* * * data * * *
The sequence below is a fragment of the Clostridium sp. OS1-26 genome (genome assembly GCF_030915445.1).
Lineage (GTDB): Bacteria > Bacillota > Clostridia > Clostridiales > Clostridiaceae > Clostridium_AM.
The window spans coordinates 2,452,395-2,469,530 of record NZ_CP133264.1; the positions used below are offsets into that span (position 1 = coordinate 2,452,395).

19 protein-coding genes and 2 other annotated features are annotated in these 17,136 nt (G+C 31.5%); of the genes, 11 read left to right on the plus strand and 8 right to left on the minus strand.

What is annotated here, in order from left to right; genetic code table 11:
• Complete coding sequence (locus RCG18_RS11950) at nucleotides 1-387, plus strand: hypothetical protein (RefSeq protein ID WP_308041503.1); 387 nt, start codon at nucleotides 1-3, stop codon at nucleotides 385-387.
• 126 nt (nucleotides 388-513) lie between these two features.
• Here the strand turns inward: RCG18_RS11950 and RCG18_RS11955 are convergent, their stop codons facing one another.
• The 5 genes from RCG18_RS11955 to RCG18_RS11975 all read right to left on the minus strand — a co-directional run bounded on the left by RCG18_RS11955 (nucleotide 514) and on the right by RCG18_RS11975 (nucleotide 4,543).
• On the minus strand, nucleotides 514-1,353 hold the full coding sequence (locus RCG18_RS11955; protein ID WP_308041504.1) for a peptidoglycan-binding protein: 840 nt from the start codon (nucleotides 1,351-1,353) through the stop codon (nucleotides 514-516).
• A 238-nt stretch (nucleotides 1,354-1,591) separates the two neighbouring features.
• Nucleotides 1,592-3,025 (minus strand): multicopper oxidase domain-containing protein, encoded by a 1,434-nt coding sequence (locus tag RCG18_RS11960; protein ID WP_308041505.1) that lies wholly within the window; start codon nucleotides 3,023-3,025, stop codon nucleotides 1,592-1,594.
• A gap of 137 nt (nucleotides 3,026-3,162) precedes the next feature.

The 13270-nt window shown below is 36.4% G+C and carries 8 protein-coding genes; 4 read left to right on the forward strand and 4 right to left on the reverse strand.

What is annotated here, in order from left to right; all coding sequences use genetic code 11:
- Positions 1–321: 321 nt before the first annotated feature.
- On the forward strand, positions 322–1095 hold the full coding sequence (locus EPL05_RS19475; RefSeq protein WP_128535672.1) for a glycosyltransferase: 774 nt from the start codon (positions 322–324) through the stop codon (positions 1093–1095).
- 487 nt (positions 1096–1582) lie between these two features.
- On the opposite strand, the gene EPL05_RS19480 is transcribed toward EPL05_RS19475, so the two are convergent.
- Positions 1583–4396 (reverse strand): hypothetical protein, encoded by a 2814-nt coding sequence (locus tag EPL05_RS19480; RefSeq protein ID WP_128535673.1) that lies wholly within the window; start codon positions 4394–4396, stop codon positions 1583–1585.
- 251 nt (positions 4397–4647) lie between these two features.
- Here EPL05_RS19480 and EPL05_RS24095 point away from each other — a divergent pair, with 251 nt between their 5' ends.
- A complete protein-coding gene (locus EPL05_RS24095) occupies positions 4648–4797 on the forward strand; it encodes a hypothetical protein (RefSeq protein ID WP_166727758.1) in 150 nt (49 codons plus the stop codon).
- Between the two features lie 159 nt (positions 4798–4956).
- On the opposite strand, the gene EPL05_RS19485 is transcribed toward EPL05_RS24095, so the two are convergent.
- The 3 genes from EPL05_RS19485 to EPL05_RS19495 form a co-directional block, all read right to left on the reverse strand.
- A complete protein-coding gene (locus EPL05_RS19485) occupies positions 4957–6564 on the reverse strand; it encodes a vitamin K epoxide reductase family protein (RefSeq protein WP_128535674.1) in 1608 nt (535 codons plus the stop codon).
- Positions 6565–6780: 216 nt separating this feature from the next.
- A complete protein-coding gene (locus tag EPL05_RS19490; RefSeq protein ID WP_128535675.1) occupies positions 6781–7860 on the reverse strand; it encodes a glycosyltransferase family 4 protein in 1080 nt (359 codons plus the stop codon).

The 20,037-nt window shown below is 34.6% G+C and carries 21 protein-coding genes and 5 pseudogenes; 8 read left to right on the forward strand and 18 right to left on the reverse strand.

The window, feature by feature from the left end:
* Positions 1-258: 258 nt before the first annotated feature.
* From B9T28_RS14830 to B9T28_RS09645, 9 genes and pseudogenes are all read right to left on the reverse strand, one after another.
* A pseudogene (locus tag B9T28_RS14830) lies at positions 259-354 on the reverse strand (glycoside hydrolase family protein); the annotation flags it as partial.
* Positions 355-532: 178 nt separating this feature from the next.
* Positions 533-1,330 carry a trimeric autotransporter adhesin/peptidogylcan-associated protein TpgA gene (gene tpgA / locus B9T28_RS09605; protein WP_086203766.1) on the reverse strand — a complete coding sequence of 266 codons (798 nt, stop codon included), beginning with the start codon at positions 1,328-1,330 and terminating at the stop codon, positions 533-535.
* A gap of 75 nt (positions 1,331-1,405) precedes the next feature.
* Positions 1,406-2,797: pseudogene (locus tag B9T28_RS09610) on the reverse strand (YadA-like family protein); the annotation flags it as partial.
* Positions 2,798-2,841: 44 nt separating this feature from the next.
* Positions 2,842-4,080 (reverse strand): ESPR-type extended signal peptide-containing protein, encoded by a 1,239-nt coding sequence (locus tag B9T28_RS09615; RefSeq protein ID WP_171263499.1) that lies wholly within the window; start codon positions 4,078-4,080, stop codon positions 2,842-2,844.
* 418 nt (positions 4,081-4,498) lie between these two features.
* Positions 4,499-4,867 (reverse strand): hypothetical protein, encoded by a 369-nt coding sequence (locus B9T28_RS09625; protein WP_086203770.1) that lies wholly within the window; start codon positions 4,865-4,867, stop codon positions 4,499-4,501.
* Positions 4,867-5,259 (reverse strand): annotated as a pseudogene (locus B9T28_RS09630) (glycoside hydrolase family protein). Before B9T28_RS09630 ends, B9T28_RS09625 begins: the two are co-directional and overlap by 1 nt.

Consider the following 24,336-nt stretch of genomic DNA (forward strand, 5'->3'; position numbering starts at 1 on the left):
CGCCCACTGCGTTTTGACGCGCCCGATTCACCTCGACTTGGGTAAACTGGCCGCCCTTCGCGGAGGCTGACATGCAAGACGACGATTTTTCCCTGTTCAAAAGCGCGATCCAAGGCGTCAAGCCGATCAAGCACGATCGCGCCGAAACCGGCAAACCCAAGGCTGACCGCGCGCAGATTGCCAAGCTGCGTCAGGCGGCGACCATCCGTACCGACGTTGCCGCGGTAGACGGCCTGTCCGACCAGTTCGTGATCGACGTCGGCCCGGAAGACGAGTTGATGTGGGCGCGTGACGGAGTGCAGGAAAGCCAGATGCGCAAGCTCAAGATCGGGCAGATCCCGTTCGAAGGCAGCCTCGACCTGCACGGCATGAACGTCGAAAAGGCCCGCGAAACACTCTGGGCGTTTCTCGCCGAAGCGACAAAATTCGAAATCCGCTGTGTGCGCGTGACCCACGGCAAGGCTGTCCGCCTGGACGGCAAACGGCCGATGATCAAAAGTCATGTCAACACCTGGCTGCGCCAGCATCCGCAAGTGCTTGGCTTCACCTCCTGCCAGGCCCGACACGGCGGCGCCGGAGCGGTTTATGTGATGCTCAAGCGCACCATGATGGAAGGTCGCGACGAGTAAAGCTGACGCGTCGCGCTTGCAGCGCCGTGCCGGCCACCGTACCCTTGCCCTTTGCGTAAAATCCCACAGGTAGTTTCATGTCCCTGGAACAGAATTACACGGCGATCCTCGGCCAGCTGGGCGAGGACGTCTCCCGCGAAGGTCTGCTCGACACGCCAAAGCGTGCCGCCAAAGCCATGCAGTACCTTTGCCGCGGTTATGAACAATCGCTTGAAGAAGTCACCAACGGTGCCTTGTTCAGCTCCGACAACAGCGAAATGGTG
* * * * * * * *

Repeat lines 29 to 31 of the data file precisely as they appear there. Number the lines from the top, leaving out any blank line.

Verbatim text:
- A complete protein-coding gene (locus tag EPL05_RS19490; RefSeq protein ID WP_128535675.1) occupies positions 6781–7860 on the reverse strand; it encodes a glycosyltransferase family 4 protein in 1080 nt (359 codons plus the stop codon).

The 20,037-nt window shown below is 34.6% G+C and carries 21 protein-coding genes and 5 pseudogenes; 8 read left to right on the forward strand and 18 right to left on the reverse strand.

The window, feature by feature from the left end: